Northern Ireland edges towards political maturity, but |it is a slow process which could easily be derailed.
The devolved institutions are designed to perpetuate community difference and lock parties into a false consensus, rather than encourage a new, healthy, contest of ideas.
A voluntary coalition government, with cross-community safeguards, is an alternative model which attracts unionists, and even Mark Durkan, the former SDLP leader, has spoken in its favour. But it is also undeliverable in the short-term.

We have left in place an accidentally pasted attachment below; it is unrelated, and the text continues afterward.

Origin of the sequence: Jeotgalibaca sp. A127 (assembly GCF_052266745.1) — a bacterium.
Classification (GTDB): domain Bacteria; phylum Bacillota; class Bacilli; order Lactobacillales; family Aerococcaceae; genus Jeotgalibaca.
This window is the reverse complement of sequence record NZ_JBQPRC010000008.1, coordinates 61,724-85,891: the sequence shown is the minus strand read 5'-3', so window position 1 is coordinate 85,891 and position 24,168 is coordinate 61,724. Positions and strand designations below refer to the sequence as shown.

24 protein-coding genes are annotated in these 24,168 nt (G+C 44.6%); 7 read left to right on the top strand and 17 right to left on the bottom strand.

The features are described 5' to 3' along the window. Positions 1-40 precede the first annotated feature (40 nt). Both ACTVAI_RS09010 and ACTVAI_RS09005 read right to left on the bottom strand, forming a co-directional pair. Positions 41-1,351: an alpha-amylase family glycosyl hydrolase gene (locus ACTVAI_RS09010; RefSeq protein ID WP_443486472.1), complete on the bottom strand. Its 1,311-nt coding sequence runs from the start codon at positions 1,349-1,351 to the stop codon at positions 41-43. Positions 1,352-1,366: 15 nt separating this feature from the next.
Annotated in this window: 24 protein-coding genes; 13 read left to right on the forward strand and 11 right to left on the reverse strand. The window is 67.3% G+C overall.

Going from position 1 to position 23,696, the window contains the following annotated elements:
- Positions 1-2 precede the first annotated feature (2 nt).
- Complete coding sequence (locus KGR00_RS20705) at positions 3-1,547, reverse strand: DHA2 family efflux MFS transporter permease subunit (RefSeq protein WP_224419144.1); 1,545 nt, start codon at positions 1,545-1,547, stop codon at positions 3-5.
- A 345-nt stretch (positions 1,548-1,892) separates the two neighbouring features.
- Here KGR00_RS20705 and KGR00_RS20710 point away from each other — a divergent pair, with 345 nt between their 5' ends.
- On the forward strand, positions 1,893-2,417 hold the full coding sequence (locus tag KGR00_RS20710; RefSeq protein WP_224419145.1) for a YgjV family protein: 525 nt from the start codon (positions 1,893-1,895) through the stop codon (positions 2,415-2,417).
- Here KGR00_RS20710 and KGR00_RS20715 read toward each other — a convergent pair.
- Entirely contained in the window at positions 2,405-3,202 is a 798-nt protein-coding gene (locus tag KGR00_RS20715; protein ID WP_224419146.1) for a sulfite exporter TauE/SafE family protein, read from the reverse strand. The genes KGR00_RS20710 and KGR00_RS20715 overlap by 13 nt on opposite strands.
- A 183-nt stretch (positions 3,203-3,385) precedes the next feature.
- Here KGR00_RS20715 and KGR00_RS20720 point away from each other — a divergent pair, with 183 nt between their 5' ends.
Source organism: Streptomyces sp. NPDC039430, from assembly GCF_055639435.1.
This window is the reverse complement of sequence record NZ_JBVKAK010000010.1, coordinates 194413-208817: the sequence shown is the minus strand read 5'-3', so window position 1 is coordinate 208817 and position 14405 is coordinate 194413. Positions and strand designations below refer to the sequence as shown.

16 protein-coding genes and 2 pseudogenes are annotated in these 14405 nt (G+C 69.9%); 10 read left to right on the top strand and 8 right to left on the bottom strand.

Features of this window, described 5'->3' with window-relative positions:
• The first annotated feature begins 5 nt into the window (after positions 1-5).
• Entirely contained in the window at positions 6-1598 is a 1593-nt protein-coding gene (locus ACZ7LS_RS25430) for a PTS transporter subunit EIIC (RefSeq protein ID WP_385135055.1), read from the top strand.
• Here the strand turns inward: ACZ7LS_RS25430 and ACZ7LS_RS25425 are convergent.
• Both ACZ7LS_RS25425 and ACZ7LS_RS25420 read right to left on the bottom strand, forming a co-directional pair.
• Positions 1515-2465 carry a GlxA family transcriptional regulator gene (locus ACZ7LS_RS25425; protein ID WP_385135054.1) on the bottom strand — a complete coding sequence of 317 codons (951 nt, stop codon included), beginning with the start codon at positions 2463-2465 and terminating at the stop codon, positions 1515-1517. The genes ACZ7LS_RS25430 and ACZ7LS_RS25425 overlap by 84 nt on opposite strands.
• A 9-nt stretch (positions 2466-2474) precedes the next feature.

And the likelihood of parties withdrawing from the Executive to form an informal opposition has retreated following Alliance's acceptance of the Justice Ministry.
With the present set-up at Stormont, and UCUNF's failure to gain momentum, Northern Ireland's constitutional status is likely to remain the focus of Stormont elections for the time being.
That's bad for unionism, whose interests are best served by normalising Northern Ireland's status within the UK.
Of course, I am within the 'deadhead' tradition of commentators, who believes that it is unlikely that you can cross a horse and a donkey in order to produce a sheep.